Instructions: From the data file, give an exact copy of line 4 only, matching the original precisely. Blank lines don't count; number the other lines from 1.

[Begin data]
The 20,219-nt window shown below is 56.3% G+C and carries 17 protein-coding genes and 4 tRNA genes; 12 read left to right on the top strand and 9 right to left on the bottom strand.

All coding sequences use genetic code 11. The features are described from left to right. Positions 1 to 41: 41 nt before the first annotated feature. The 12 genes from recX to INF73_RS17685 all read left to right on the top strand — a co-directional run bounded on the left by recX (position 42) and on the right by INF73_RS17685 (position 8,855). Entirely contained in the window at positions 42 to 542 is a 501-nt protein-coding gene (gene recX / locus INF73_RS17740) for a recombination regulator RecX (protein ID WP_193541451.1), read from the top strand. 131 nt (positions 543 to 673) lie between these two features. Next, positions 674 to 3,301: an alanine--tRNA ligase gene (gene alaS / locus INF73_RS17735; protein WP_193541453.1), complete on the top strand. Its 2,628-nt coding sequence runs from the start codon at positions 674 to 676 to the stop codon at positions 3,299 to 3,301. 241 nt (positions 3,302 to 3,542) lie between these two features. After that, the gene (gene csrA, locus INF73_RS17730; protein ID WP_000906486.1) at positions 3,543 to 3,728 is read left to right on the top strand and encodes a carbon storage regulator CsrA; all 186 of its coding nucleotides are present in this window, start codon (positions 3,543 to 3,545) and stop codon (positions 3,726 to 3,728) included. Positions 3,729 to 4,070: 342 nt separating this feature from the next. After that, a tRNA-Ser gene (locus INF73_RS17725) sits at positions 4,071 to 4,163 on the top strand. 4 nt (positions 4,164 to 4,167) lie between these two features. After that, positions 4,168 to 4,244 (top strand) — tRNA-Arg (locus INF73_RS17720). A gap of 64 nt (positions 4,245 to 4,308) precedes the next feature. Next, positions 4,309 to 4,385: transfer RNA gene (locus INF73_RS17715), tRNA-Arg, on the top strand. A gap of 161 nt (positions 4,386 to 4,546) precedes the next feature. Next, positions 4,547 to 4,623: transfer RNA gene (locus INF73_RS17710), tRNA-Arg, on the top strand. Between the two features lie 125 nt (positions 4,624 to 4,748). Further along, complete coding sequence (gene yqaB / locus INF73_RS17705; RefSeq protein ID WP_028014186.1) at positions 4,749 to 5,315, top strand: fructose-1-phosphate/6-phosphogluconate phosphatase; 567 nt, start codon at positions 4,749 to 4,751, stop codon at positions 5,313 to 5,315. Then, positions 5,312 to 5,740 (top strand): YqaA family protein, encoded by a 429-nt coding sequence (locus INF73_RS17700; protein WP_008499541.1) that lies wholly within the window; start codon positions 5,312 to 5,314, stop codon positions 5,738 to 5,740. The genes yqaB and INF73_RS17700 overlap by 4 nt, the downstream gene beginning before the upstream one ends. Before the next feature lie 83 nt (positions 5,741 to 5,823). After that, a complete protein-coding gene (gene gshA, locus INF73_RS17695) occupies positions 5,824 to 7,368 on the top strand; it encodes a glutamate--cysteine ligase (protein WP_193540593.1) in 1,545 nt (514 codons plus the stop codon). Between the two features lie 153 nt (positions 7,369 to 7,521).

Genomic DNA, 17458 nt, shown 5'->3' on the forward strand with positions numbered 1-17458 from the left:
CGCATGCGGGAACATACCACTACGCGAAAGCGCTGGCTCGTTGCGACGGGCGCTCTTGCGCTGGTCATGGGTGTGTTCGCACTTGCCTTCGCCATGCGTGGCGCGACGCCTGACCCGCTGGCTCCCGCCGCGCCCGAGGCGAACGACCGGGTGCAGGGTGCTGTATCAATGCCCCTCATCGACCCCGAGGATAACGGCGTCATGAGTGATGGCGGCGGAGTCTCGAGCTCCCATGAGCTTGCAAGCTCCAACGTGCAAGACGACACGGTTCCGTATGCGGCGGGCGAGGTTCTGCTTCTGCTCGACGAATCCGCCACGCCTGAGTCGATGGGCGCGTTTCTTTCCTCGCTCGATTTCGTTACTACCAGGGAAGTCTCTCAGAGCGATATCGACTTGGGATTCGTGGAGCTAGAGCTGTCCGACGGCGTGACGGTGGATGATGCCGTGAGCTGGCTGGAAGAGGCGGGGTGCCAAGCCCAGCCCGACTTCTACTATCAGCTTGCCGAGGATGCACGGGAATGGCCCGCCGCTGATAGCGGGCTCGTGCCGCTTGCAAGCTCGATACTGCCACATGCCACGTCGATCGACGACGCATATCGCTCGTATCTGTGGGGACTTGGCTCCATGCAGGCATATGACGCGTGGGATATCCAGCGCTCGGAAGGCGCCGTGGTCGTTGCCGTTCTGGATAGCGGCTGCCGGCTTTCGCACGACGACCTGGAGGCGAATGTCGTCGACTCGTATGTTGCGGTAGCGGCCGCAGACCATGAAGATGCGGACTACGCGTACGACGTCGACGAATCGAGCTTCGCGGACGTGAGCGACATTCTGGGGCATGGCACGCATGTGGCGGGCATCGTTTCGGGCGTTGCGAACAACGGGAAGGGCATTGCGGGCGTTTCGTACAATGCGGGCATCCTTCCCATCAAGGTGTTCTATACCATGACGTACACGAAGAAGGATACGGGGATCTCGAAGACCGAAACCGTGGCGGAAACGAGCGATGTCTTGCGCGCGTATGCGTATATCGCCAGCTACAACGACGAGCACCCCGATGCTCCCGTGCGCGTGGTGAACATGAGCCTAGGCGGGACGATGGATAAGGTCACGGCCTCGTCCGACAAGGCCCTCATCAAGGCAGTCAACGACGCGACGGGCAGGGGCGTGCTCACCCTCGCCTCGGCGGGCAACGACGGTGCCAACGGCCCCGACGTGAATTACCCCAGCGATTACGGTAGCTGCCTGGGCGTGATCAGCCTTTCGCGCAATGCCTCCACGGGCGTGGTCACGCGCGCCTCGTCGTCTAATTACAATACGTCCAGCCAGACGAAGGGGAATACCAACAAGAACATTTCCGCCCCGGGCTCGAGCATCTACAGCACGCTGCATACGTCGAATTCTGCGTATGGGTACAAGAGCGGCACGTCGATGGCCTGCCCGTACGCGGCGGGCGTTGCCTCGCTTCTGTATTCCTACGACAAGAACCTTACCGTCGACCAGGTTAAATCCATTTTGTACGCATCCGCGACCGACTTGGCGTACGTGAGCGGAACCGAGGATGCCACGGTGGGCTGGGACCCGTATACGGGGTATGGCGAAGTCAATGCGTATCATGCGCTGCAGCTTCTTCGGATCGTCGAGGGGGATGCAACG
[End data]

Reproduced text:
CGCATGCGGGAACATACCACTACGCGAAAGCGCTGGCTCGTTGCGACGGGCGCTCTTGCGCTGGTCATGGGTGTGTTCGCACTTGCCTTCGCCATGCGTGGCGCGACGCCTGACCCGCTGGCTCCCGCCGCGCCCGAGGCGAACGACCGGGTGCAGGGTGCTGTATCAATGCCCCTCATCGACCCCGAGGATAACGGCGTCATGAGTGATGGCGGCGGAGTCTCGAGCTCCCATGAGCTTGCAAGCTCCAACGTGCAAGACGACACGGTTCCGTATGCGGCGGGCGAGGTTCTGCTTCTGCTCGACGAATCCGCCACGCCTGAGTCGATGGGCGCGTTTCTTTCCTCGCTCGATTTCGTTACTACCAGGGAAGTCTCTCAGAGCGATATCGACTTGGGATTCGTGGAGCTAGAGCTGTCCGACGGCGTGACGGTGGATGATGCCGTGAGCTGGCTGGAAGAGGCGGGGTGCCAAGCCCAGCCCGACTTCTACTATCAGCTTGCCGAGGATGCACGGGAATGGCCCGCCGCTGATAGCGGGCTCGTGCCGCTTGCAAGCTCGATACTGCCACATGCCACGTCGATCGACGACGCATATCGCTCGTATCTGTGGGGACTTGGCTCCATGCAGGCATATGACGCGTGGGATATCCAGCGCTCGGAAGGCGCCGTGGTCGTTGCCGTTCTGGATAGCGGCTGCCGGCTTTCGCACGACGACCTGGAGGCGAATGTCGTCGACTCGTATGTTGCGGTAGCGGCCGCAGACCATGAAGATGCGGACTACGCGTACGACGTCGACGAATCGAGCTTCGCGGACGTGAGCGACATTCTGGGGCATGGCACGCATGTGGCGGGCATCGTTTCGGGCGTTGCGAACAACGGGAAGGGCATTGCGGGCGTTTCGTACAATGCGGGCATCCTTCCCATCAAGGTGTTCTATACCATGACGTACACGAAGAAGGATACGGGGATCTCGAAGACCGAAACCGTGGCGGAAACGAGCGATGTCTTGCGCGCGTATGCGTATATCGCCAGCTACAACGACGAGCACCCCGATGCTCCCGTGCGCGTGGTGAACATGAGCCTAGGCGGGACGATGGATAAGGTCACGGCCTCGTCCGACAAGGCCCTCATCAAGGCAGTCAACGACGCGACGGGCAGGGGCGTGCTCACCCTCGCCTCGGCGGGCAACGACGGTGCCAACGGCCCCGACGTGAATTACCCCAGCGATTACGGTAGCTGCCTGGGCGTGATCAGCCTTTCGCGCAATGCCTCCACGGGCGTGGTCACGCGCGCCTCGTCGTCTAATTACAATACGTCCAGCCAGACGAAGGGGAATACCAACAAGAACATTTCCGCCCCGGGCTCGAGCATCTACAGCACGCTGCATACGTCGAATTCTGCGTATGGGTACAAGAGCGGCACGTCGATGGCCTGCCCGTACGCGGCGGGCGTTGCCTCGCTTCTGTATTCCTACGACAAGAACCTTACCGTCGACCAGGTTAAATCCATTTTGTACGCATCCGCGACCGACTTGGCGTACGTGAGCGGAACCGAGGATGCCACGGTGGGCTGGGACCCGTATACGGGGTATGGCGAAGTCAATGCGTATCATGCGCTGCAGCTTCTTCGGATCGTCGAGGGGGATGCAACG